Clive relayed trending topics to his team in real-time and told them which social channels were getting the most traffic among event-goers. For this particular event, LinkedIn was the most popular channel for sharing lengthier industry-relevant content, which came as a surprise to Clive. “Had we not had the Sprinklr data tell us that this channel was performing so well, I never would have guessed that our top-performing channel would be LinkedIn,” he said. As a strong proponent of putting the customer first at every turn, Clive combed through tagged and mentioned Instagram photos of the Philips Lighting booth via the Command Center and re-posted user-generated content on Philips Lighting’s Instagram account. “I wanted to make people understand that we appreciated them visiting our booth and engaging with us online,” Clive said. “An added bonus is that i t helps with earned over owned mentions and gets people to come back again.”
Basking in the afterglow
When the trade show ended, the social chatter did not. “I call this the afterglow period,” Clive said. “I’ve seen afterglow periods as long as three month s and as short as a day. Knowing this, I expected that our Light & Building event afterglow would be somewhere in the middle.” Sure enough, Clive’s prediction was correct. The post-event conversation lasted two months for Philips Lighting. Weeks after the massive booth had been taken down, social media users were still posting about Philips Lighting and engaging with the brand. To help maintain momentum, Clive’s content team continued to produce beautifully designed articles, featuring the best Light & Building moments, to share with Philips fans online. Clive knew that the time period following the end of the event would be equally as important as the event itself. “The key thing to keep in mind is FOMO— the fear of missing out,” he said. “People feel this all the time, but what if we could mitigate that feeling by providing people who didn’t get to attend the event with posts that talked about event highlights and industry learnings?” And with Sprinklr, that’s exactly what Clive and his team did.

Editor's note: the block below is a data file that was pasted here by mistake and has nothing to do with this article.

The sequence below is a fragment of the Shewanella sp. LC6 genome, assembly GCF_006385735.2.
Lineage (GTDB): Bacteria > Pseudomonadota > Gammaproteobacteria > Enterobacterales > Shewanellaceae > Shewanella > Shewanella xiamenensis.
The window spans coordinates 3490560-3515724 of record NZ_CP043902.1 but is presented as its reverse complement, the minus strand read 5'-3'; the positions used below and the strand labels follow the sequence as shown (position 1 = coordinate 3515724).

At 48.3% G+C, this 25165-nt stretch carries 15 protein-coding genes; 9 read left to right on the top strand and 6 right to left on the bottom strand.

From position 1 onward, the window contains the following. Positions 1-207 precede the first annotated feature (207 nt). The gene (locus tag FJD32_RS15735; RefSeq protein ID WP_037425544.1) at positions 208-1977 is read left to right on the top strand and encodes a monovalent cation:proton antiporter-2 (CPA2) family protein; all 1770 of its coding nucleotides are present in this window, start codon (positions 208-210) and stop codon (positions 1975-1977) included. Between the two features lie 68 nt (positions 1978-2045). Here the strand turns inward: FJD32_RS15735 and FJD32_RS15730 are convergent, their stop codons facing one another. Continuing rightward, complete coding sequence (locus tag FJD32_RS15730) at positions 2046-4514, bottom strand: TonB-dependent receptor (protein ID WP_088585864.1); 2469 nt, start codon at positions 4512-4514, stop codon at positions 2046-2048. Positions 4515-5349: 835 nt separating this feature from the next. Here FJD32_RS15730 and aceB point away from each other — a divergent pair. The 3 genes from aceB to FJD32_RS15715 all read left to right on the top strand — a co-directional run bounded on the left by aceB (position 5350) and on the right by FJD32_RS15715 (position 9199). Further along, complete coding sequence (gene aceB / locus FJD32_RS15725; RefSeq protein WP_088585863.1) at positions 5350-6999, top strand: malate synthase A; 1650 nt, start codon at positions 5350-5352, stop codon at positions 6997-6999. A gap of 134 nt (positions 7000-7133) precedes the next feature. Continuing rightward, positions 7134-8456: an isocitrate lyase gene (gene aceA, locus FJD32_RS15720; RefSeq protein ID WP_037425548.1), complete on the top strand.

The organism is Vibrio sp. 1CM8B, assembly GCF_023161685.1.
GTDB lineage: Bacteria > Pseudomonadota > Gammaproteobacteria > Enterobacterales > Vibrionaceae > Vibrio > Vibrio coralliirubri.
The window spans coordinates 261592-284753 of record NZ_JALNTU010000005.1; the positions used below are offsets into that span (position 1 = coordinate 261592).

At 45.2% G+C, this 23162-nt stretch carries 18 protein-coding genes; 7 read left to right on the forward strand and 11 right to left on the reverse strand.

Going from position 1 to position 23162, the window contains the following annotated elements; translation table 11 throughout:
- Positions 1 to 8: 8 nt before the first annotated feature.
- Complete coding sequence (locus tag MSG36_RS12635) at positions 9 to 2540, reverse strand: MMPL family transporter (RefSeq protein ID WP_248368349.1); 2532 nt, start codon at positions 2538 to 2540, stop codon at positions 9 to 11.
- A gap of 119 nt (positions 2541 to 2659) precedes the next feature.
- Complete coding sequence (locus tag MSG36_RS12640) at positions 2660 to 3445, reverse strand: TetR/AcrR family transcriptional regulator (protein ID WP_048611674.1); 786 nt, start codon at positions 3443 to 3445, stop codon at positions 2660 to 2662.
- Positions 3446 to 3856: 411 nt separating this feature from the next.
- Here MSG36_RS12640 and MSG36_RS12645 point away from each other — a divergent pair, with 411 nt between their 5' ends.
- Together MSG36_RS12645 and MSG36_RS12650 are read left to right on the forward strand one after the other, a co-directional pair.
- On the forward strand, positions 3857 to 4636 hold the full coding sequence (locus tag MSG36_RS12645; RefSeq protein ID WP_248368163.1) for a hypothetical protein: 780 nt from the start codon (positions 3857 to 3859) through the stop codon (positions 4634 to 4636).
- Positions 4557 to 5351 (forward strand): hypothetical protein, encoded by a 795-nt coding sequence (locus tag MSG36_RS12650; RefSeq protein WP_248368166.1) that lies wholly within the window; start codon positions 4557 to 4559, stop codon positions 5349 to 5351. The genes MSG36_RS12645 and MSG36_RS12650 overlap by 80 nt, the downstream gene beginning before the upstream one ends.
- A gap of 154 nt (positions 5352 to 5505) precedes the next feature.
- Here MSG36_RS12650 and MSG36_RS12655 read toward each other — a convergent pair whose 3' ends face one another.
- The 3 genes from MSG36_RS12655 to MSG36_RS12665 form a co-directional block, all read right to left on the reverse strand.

The bright, burning afterglow period was a testament to Philips Lighting’s strong strategy and execution. The four business objectives Clive was careful to map everything back to helped the company achieve stellar social outcomes. Engagement during and after the event reinforced the success of Philips Lighting’s new messaging, with over 3,500 organic likes, shares, and comments on the company’s event content. The social reach spoke to the impact of Philips Lighting’s messaging, with an impressive 6.1 million impressions. The earned and owned metric mapped back to Clive’s goal of gaug ing the resonance of Philips Lighting’s content with fans way beyond a brand level—Philips Lighting fans were sharing content and talking about Philips Lighting 5 times more than Philips Lighting itself. Lastly, the share of voice metrics revealed people’s preference for the Philips brand over any other brand in the lighting industry. Sprinklr data revealed that of the 2,500 brands present at the event, Philips led the competition regarding social media share of voice, by 1%, coming out on top in the most important industry event of the year.